What are the responsibilities of a Buy-to-Let landlord?
At the start of your investment journey, especially as a professional Buy-to-Let landlord, it’s vital to be aware of your legal and financial responsibilities – especially towards your tenants. Getting the fundamentals right at the start of your investment will put you in good stead going into the future, mitigating issues you may find down the line.
There are a few different tenancy agreements but the most common is an assured shorthold tenancy (AST). These contracts represent the legal right for a tenant to live in the property – whether it’s a fixed duration or on a rolling basis.
BTL Service Charges
There are some costs associated with your purchase that would need to be covered including the survey fees, solicitor’s fees, letting agent fees, administration fees, tax fees and Stamp Duty Land Tax. Maintenance costs will also need to be considered.
As with most investments, having insurance can give you peace of mind. Landlord insurance isn’t a legal requirement but taking out a policy can help protect you. Building insurance is necessary if you have a buy-to-let mortgage and also acts as protection for your investment, mitigating issues further down the line.
Register with a Tenancy Deposit Scheme
A legal requirement if you have a BTL property in England or Wales – You must by law, put the deposits in a scheme within 30 days of the start date of the tenancy agreement.
Landlord Legal Responsibilities:
As a landlord, it’s vital that you comply with all of the legal requirements asked of you. These can include the following so be sure to check that you’re compliant:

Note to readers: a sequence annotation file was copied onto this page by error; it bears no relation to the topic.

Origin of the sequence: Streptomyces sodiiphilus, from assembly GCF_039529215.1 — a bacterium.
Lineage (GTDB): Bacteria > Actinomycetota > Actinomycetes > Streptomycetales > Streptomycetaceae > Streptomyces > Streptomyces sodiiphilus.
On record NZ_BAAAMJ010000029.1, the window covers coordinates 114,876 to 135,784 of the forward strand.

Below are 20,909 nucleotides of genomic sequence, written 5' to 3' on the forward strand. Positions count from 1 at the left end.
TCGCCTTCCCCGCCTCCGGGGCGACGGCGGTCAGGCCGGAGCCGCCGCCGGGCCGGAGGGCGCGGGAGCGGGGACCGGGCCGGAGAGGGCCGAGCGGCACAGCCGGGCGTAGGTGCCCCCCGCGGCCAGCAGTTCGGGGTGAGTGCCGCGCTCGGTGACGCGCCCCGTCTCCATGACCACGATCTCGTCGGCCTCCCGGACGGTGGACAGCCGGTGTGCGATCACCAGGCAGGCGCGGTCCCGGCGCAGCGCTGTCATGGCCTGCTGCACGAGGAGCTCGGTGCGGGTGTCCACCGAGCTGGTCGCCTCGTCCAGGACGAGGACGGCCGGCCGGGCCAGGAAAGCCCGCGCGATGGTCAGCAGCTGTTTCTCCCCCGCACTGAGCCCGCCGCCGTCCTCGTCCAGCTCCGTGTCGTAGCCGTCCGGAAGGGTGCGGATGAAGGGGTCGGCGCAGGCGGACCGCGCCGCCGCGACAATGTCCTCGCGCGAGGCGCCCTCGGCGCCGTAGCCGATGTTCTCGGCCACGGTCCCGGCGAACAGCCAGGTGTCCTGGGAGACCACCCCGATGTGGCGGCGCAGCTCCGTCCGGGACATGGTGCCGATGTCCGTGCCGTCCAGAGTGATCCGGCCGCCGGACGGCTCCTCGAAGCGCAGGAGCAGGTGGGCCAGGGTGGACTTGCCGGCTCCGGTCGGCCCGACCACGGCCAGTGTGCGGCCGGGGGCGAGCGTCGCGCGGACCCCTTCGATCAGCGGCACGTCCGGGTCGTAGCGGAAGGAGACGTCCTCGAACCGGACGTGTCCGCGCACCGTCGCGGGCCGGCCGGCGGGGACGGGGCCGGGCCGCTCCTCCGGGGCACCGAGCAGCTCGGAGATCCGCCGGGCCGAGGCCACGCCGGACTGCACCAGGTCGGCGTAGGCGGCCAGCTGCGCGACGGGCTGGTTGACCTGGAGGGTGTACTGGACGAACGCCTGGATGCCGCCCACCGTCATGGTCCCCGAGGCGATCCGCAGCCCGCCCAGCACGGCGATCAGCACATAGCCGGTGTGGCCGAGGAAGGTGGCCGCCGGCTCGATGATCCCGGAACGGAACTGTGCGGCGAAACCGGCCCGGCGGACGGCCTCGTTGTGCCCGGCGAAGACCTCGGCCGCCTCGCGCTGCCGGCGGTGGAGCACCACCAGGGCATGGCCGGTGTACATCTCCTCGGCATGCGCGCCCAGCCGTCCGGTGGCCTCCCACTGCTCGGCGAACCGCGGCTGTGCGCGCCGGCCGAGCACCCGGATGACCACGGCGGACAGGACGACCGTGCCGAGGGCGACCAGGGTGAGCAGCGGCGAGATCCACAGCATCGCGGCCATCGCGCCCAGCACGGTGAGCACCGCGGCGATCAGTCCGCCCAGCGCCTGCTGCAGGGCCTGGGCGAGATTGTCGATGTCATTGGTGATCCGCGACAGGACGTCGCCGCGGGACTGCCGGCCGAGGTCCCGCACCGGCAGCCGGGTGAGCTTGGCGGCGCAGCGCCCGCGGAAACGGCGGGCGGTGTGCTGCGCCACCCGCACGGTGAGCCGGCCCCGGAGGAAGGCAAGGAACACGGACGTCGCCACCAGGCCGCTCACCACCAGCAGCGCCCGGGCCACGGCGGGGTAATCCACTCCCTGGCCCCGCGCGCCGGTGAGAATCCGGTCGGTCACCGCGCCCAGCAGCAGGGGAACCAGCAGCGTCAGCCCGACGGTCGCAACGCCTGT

- Ensure the property has an Energy Performance Certificate
- Protect a tenants’ deposit in a government-approved scheme
- Gas, Fire and Electrical Appliance Safety
- Drawing up a Tenancy Agreement
Also, consider the following points:
The amount of rent you can charge is based on many different elements, including market trends that are out of your control.
No one can guarantee a certain rental income, only predict based on average and past performance.
If you can’t find tenants, you run the risk of having void periods where you can not cover your mortgage repayments. Similarly, if house prices crash, so will the value of your property. Ensure that you understand why buy-to-let is often seen as a long-term investment, markets fluctuate and generally, investors will be more interested in securing steady rental income.
Major repairs or difficult tenants can increase your costs – having a ‘rainy day fund’ can help mitigate expensive issues further down the line.
BTL Tax Implications
Stamp Duty Land Tax – Stamp Duty Land Tax applies to properties that cost over £125,000. It’s applicable everywhere except Scotland, where stamp duty does not apply – instead, you’ll pay Land and Buildings Transaction Tax. SDLT/LBTT applies to both freehold and leasehold properties, regardless of whether you use a mortgage or buy outright.
Since April 2016, residents looking to buy a residential buy-to-let property have had to pay an extra 3% on top of their current stamp duty band at purchase, initially lowering some of the demand for what has steadily become an incredibly popular investment asset.
Income Tax – You’ll also pay income tax on any rental income you accrue. Rental income is added to any other income you earn during the year, from employment or savings for example.
Landlords can claim certain expenses to offset against rental income, reducing your tax bill. In the past, this has included mortgage interest payments.
As of April 2019, landlords can offset a small amount of their mortgage interest payments against their income for one more year before it’s phased out entirely. Right now, 25% of mortgage interest payments can be offset against rental income, while 75% will qualify for the new 20% tax credit.
As of April 2020, 100% of the rental income will qualify for the new 20% tax credit. This means your taxable income is liable to rise, impacting your tax bill especially if you’re a higher or additional rate taxpayer.
Capital Gains Tax (CGT) – Finally, if you sell your buy-to-let property (this doesn’t apply to a primary home) and make a profit, you’re liable to pay Capital Gains Tax. You can offset certain expenses against CGT, including maintenance improvements such as replacement windows.